Physical therapists help individuals suffering from weakness, shortness of breath and fatigue gradually improve their activity tolerance. Your physical therapist will design a personalized treatment plan based on your specific needs. The plan will help you regain the ability to perform necessary daily physical activities and return to the things you enjoy.
Your physical therapist can help you regain your strength by:
Educating your family. Your physical therapist will educate you and your family about the harmful effects of prolonged sitting, inactivity, and bed rest. They will teach you ways to prevent and limit frailty.
Improving motion. Your physical therapist will choose specific activities and methods to help restore your movement. These may begin with “passive” motions that the physical therapist performs for you to move your joints gently. Then you may progress to “active” exercises and stretches that you can do yourself.
Improving flexibility. Your physical therapist will determine if any of your muscles are tight. They will teach you exercises to loosen them up, and to keep them flexible.
Improving strength. Your physical therapist will choose the correct exercises for you and recommend the proper equipment to use. Doing these exercises will help you steadily and safely restore your strength, power, and muscular endurance.
Returning to previous activities. Your physical therapist will create activity goals with you and use them to set long-term goals to help lessen any future injury or decline.
Improving aerobic endurance. Your physical therapist will help you improve the capacity of your heart and lungs (aerobic endurance) through prescribed exercise, so you can safely return to your desired activities. If you suffer from fluctuating oxygen levels your clinician will monitor levels and can teach you breathing and positioning techniques that can improve oxygenation to your heart and muscles. These techniques can also decrease the amount of anxiety that comes with difficulty breathing.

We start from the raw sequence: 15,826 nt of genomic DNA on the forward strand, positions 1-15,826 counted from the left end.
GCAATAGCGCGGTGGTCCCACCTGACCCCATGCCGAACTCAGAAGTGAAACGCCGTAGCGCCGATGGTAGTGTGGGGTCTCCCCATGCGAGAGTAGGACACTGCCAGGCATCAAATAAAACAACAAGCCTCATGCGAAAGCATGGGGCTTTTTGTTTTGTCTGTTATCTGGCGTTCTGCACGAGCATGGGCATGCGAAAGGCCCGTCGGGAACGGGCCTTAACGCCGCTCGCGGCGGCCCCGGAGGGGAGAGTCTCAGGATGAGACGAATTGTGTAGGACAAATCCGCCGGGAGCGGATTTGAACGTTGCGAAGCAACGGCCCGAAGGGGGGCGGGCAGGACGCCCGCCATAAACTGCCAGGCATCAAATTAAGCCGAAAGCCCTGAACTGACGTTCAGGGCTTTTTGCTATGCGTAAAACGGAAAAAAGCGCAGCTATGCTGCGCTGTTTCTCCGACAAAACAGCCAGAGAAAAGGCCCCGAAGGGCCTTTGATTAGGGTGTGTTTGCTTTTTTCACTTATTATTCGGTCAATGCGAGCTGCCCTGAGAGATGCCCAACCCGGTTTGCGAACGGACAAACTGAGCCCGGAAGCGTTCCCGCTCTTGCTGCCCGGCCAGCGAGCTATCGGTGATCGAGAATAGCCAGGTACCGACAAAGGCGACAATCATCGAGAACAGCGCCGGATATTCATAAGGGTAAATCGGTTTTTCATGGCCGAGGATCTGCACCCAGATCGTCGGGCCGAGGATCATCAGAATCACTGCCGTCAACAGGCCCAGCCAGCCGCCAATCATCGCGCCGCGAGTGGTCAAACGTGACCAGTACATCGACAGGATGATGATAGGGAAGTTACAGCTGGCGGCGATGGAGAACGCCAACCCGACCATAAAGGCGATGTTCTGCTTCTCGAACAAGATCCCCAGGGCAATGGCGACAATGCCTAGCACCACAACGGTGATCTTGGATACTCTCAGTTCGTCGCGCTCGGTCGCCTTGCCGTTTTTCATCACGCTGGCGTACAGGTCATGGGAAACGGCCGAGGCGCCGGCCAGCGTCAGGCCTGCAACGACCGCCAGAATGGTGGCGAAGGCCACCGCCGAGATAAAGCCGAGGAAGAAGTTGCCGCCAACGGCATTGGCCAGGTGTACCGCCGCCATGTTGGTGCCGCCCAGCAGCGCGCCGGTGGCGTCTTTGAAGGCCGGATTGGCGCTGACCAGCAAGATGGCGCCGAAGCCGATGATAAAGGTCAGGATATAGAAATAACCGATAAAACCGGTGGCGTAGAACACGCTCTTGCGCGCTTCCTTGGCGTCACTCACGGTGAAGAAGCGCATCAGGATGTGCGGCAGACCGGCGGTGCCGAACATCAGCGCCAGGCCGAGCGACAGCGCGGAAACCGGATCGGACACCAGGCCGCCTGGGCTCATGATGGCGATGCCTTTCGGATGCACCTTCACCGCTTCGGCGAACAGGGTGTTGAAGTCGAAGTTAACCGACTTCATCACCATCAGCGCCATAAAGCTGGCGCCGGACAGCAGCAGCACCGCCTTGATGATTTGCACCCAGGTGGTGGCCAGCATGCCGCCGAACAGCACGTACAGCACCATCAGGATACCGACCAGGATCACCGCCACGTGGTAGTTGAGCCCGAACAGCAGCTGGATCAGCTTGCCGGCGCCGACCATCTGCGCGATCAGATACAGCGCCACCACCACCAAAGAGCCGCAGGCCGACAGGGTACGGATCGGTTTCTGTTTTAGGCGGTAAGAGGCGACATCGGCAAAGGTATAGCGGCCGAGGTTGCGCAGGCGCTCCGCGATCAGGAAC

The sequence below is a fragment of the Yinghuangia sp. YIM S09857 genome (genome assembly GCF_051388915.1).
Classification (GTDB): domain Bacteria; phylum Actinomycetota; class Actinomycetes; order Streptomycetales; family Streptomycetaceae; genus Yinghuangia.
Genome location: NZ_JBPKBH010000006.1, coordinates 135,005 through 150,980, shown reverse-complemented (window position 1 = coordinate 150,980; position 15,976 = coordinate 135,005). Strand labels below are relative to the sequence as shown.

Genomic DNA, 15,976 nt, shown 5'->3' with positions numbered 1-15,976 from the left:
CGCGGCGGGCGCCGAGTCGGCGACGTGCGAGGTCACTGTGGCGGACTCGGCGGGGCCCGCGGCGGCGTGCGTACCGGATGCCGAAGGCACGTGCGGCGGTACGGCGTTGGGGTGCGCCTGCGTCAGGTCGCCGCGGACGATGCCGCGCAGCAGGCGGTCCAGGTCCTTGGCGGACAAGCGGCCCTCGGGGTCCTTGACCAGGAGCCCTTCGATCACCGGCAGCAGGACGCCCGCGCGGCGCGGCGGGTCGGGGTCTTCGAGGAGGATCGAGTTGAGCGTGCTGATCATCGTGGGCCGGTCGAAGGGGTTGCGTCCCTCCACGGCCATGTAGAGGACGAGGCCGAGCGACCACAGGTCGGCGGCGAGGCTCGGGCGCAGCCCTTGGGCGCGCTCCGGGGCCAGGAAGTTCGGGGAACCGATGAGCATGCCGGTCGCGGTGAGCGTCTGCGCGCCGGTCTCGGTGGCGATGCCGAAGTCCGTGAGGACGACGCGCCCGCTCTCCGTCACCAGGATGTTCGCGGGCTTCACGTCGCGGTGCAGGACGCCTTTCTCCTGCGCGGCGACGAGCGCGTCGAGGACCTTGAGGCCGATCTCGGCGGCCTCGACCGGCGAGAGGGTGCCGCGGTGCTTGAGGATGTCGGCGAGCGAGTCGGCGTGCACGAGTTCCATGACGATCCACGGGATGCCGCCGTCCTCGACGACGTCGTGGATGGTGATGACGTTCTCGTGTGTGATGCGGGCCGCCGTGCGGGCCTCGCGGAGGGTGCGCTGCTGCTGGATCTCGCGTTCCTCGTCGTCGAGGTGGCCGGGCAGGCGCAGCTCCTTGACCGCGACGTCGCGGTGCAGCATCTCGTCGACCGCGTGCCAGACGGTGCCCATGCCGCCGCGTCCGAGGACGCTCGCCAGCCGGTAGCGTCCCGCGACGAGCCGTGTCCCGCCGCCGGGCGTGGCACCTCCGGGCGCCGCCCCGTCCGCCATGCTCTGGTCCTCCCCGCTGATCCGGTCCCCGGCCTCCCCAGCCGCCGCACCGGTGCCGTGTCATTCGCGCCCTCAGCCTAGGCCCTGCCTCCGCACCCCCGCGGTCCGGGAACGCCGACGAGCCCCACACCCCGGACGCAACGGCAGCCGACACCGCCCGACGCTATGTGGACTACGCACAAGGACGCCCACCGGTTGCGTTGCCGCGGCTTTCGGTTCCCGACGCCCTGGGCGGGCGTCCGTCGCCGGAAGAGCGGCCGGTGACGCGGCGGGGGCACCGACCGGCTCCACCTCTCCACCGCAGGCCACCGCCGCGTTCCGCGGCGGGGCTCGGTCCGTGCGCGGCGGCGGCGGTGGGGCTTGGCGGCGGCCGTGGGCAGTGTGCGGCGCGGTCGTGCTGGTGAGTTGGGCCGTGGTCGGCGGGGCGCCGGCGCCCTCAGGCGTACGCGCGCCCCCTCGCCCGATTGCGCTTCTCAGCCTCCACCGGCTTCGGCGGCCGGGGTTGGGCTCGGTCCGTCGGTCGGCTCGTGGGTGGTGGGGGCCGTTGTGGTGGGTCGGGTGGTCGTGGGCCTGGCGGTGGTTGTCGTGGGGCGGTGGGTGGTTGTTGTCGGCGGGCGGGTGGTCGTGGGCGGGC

Improving dynamic balance and postural control. Regaining your sense of balance is important to prevent falling. Your physical therapist will teach you fall-prevention strategies — including prescribed exercises to improve your ability to recover from a loss of balance.
Designing an at-home program. Your physical therapist will design a home-exercise program for your specific needs and will teach you how to do the exercises. Doing these exercises on your own at home will help you continue to build strength and develop a lifelong habit of physical activity and health.
Deborah Haggard, PTA
- If you are interested in physical therapy for general weakness, contact us for a free consultation. To request an appointment, click here, or call directly to one of our three locations during regular business hours:
Cool Springs: 615-224-9810
Spring Hill: 931-489-2022
Disclaimer: The information in this blog is intended to be informational only, and is not intended to be used in lieu of medical care. Consult a doctor or a physical therapist before attempting treatment on your own.